News of China’s Tsang Po reaching its highest levels have put the Northeastern states of Assam and Arunachal Pradesh on alert. The Siang in Arunachal Pradesh and the Brahmaputra in Assam is already flowing above the danger mark. While the country is recuperating from the recent devastating Kerala floods, there is a worry that the Northeast region might face another bout of floods. Last year the state of Assam faced Level 3 floods. 2400 villages were affected and more than 1.7 million people have been displaced.
Yearly floods, large scale displacement and devastation have become a regularity in the state. If one looks at the causes, the immediate one is always heavy rain. But apart from the natural causes, flood in the region and the devastation that follows is accentuated and aggravated by human interventions. Encroachment of river banks and wetlands, lack of proper drainage, unplanned urban growth, hill cutting and deforestation etc worsen the flood situation in the state.
The river Brahmaputra is rendered instable because of high sedimentation and steep slopes. Moreover the entire area falls in an earthquake prone zone. The way we deal with the river cause problems. Last year one of the immediate causes of flood in Assam was the release of water from the Ranganadi Hydro-electrical Power Plant by NEEPCO. This year also the districts of Upper Assam were submerged because NEEPCO released water without proper precaution.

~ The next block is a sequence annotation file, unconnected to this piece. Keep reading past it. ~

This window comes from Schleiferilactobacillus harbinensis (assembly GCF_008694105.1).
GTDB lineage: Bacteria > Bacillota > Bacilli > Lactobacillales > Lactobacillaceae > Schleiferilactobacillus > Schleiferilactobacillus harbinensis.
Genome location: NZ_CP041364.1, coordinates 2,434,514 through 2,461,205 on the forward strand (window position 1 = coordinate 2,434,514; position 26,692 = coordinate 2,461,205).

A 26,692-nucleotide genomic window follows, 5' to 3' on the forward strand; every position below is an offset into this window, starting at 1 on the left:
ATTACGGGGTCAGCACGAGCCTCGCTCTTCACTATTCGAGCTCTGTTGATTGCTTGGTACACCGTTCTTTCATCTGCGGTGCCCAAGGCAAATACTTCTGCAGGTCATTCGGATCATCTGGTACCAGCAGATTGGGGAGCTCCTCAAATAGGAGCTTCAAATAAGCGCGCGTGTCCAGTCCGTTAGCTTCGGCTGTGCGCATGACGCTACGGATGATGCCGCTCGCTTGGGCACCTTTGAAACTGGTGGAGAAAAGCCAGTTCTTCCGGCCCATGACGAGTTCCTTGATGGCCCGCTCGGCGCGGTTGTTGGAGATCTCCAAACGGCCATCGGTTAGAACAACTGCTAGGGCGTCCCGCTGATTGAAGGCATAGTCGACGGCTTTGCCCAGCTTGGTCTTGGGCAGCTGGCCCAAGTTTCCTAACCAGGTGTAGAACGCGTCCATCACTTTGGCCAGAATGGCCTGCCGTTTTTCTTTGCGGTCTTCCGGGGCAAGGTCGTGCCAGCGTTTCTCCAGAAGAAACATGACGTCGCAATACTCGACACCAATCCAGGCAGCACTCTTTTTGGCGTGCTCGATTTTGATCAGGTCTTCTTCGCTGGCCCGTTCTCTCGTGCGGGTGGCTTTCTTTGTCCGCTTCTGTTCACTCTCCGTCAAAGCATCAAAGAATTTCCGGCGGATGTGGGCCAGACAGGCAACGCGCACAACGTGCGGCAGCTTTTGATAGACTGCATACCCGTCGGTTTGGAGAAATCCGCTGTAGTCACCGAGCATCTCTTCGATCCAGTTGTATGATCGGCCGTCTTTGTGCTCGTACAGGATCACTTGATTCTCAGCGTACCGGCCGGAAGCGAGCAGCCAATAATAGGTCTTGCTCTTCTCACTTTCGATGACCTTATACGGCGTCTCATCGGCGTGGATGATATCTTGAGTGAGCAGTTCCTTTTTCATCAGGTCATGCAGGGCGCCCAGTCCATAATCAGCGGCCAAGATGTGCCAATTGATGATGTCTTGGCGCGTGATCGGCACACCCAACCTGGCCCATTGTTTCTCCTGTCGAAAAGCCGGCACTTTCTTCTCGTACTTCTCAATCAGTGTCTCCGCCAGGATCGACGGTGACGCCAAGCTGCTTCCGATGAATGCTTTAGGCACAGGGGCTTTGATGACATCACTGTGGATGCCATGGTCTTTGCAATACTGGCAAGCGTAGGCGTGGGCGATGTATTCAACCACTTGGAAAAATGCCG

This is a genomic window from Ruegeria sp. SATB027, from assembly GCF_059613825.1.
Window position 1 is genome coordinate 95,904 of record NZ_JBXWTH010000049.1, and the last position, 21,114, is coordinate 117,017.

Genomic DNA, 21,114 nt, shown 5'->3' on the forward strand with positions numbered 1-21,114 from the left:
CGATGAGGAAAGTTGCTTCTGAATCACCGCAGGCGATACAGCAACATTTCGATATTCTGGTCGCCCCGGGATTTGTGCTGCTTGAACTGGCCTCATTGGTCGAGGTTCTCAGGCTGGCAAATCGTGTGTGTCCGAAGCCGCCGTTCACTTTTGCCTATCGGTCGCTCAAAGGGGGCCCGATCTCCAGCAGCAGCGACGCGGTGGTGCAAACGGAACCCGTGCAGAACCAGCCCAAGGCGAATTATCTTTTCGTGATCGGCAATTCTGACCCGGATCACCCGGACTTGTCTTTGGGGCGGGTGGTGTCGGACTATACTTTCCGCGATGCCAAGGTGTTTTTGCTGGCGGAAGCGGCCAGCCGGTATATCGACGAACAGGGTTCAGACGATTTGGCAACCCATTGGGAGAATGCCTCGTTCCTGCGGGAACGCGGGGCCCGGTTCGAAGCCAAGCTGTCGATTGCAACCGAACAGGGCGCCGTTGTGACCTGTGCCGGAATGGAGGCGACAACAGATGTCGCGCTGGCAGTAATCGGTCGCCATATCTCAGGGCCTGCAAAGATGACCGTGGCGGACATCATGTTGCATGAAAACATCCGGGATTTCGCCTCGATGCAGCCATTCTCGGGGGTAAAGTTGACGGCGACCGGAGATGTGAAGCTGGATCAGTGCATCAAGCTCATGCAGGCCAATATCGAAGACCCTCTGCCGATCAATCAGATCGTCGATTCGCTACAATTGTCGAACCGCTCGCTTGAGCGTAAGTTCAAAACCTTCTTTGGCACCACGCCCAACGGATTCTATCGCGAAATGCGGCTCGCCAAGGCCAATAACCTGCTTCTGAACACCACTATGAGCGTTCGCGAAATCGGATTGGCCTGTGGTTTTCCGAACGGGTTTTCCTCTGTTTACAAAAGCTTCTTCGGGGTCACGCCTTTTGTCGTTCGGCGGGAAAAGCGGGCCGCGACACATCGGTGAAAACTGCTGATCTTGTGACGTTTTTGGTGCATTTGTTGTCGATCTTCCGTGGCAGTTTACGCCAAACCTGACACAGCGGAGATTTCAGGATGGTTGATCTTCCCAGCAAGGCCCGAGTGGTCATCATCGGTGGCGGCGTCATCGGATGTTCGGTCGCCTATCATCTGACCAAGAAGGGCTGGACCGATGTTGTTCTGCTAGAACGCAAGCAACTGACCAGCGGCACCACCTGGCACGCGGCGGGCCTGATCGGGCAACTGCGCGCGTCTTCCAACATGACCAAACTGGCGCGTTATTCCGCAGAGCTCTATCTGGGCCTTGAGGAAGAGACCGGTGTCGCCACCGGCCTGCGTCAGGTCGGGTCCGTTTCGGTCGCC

The causes of flood across the country are not very different. In fact while devastating yearly floods have become destiny for many, the Kerala floods and the resilience shown by the people will teach us a few things about what to do. The immediate cause of the Kerala floods which left around 400 people dead and ruined property worth rupees 20,000 crores was rain and lots of rain. The last instance of such flood in Kerala was in 1924 which again left around 1000 people dead. This year the state received 30% more rain than the normal and the state had to throw open 35 of its 39 dams.
In case of Kerala also the causes of floods move beyond the immediate heavy rains. Large scale mining, quarrying in ecologically fragile areas, illegal repurposing of forests, high rise building constructions etc. were also responsible. The wrong decision of opening all gates of a dam at one go also didn’t give much time to the people to try for safety. High intensity of rainfall within a short period of time coupled with poor drainage facility, unplanned reservoir regulation and the failure of flood control structures aggravated the problems.
Successive governments have conveniently overlooked the caution of environmental experts regarding the dangers of unbalancing the ecological make up. Around 8 years back, the UPA government formed a 14 member Western Ghats Ecology Expert Panel under the leadership of environmental expert Madhav Gadgil. The Gadgil report clearly stated that the risk of landslides was very high in Western Ghats.
The report further mentioned the need to protect the fragile eco-system of the Western Ghats – the 1600 km of mountain range known for its bio-diversity. However the report was shelved because most states didn’t want to change their priorities – from full scale development to conservation of the ecology.